Catalina Island is located 30 miles from coast of Southern California, making it a great option for a spectacular weekend getaway. Most visitors arrive in the main city of Avalon to enjoy the island’s beaches, restaurants, hotels, and water activities. What many visitors don’t know is that Catalina has a network of trails that cover the 22 mile long island. The most popular is the Trans-Catalina Trail that give hikers a chance to see the island in it’s entirety. At 37.5 miles, the hiking the Trans-Catalina Trail is no easy feat. Luckily, you can section hike it and enjoy shorter hikes out of Avalon, Little Harbor, and Two Harbors. I hike in California just about every weekend, and few places compare to Catalina. On these island trails you’ll see bison, island foxes, ocean views, and rolling green hills for miles on end. Here are 20 photos from my hikes that I hope will make you want to get out and enjoy the trails of Catalina Island!
1.) Waking up early to hike on Catalina Island usually means spectacular views of the morning inversion. With trails that offer up nonstop views of the Pacific Ocean, you can watch the inversion burn off and then roll back in as the sun begins to set.
2.) In 1924, 14 bison were brought to Catalina Island for the shooting of a movie. When the movie crew made their final cut, they left the bison behind. At it’s peak, the heard of bison roaming the island reached a number close to 600. In 1972, the Catalina Island Conservancy was formed. They now manage a herd in the range of 150-200 bison to keep the island optimal for all native and non native species.
3.) Little Harbor is my favorite place to camp on Catalina Island. From campsite 11, you can exit your tent and walk right out onto the sand of the harbor.
4.) The trail between Little Harbor and Two Harbors is my favorite on the entire Trans-Catalina trail.
5.) For those looking to take a nice day hike from Avalon, the Hermit Gulch Trail is one of my favorites. This trail climbs out of Avalon, providing views of the city and ocean with every step upward.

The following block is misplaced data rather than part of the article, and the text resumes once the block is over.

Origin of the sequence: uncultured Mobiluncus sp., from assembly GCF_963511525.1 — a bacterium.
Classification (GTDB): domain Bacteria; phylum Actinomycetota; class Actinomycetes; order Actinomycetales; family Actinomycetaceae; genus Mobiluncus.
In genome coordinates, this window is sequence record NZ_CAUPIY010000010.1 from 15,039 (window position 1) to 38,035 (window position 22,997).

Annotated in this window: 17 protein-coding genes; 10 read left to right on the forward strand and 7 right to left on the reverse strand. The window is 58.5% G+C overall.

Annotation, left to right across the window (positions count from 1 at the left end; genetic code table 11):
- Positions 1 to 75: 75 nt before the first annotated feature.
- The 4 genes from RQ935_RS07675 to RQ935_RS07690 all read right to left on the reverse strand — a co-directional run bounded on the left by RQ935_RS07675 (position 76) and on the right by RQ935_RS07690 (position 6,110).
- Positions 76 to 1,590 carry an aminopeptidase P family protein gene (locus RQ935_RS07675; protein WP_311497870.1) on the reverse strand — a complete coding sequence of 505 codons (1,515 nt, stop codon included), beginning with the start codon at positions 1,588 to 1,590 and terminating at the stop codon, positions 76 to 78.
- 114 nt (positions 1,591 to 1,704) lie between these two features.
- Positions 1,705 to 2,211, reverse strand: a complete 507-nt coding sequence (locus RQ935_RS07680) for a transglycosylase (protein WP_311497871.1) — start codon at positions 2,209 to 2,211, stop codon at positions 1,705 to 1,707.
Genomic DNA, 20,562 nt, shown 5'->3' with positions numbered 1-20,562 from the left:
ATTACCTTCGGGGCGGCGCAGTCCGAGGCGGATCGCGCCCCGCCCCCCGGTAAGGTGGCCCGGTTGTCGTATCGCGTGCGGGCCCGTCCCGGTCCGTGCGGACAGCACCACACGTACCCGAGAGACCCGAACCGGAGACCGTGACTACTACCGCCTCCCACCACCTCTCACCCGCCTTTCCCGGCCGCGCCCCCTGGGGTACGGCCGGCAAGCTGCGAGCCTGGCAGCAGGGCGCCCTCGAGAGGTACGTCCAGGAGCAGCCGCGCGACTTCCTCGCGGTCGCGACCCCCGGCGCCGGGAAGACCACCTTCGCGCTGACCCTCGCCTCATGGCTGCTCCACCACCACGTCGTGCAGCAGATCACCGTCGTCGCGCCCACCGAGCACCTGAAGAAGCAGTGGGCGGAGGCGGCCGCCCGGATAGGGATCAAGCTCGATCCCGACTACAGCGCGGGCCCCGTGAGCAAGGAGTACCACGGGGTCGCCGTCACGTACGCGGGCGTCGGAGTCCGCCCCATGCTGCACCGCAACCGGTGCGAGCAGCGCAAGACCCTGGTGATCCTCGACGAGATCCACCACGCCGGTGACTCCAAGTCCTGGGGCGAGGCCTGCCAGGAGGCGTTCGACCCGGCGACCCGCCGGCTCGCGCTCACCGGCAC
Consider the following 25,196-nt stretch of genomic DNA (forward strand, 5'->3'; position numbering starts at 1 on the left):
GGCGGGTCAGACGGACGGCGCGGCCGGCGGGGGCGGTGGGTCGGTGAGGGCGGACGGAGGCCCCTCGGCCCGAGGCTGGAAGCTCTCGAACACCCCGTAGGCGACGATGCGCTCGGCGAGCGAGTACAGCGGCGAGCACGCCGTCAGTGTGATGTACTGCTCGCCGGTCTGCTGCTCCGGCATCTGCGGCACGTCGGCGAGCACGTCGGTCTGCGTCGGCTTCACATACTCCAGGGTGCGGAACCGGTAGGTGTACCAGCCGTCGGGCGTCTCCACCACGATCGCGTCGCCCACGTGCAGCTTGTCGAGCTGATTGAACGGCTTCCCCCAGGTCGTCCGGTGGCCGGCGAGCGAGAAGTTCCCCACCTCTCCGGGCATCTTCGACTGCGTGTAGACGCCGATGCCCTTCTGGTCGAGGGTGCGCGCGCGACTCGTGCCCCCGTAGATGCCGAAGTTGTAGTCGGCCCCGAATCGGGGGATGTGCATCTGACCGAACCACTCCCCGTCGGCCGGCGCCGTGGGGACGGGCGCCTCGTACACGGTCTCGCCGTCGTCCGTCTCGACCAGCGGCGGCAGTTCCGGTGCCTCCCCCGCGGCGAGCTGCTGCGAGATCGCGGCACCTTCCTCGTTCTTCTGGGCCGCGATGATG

6.) Part of my hiking ethos has been to “never miss a sunrise”. It started for me while hiking Camino de Santiago for practical reasons like avoiding the heat of the afternoon and maximizing the time in each day. What I quickly realized is that few moments in a day capture the beauty of life quite like daybreak.
7.) Parson’s Landing is a stunning primitive campsite on the northwest tip of Catalina Island. There are only 8 sites on this stretch of beach, giving campers a sense of solitude as they look out towards the coast of California.
8.) Two Harbors is the main town located on the northwest side of the island. It’s much smaller than the well known Avalon, and receives fewer visitors. This is a great place to camp if you want access to a restaurant, beaches, small shops, and water activities. You can pick up the Trans-Catalina Trail from Two Harbors, or walk along the coastal dirt road to Parson’s Landing.
9.) Camping at Two Harbors is a lot of fun. The Catalina rangers drop the firewood off at your site, making it easy to get camp started. From this campsite on the hill, we had ocean views from our tent.
10.) In 2015, I hiked the entirety of the Trans-Catalina trail. When I reached this 36 mile marker, I knew there was only one mile left until I reached the final destination of Starlight Beach.
11.) Most of the time the Catalina bison can be spotted from far away. On this hike, I stumbled across this bison near Haypress Station. I was foolish and got close for a picture. The branch in the foreground made a snapping noise as I stepped on it, and the bison gave a feigning charge. Lesson learned. Keep your distance.
12.) Watching the sunset from your tent while camping at Little Harbor.
13.) In the early stages the Trans-Catalina trail, you’ll get views of Avalon. In this shot you can see the morning inversion hovering over Avalon on the right.
14.) On a few spots on the island, the trail gives hikers views to both the east and west coasts.
15.) Life can be harsh on the island. This was taken during a severe year of drought.
16.) Sometimes you just have to pinch yourself.
17.) Many people don’t know that Catalina has an airport. The Airport in the Sky was opened in 1946 after leveling two mountain tops and filling in a canyon to create a 3200ft runway. The Trans-Catalina Trail takes hikers to the Airport in the Sky just after visiting the historic Catalina Island soapstone quarry.
18.) If you’re going to be hiking to the Airport in the Sky, you have to step inside and visit the DC-3 Gifts & Grill. You can check out the menu here, or take my advice and go with the bison burger!
19.) With coastal cholla and prickly pear, the cacti on the island are abundant.
20.) Hiking from Little Harbor to Two Harbor on the Trans-Catalina Trail takes some serious uphill hiking. Once you’ve reached this rest area, you’ll know that all of the hard work is behind you, and you only have a downhill stroll to the harbor in front of you.
Make sure to check out my guide to hiking the Trans-Catalina Trail!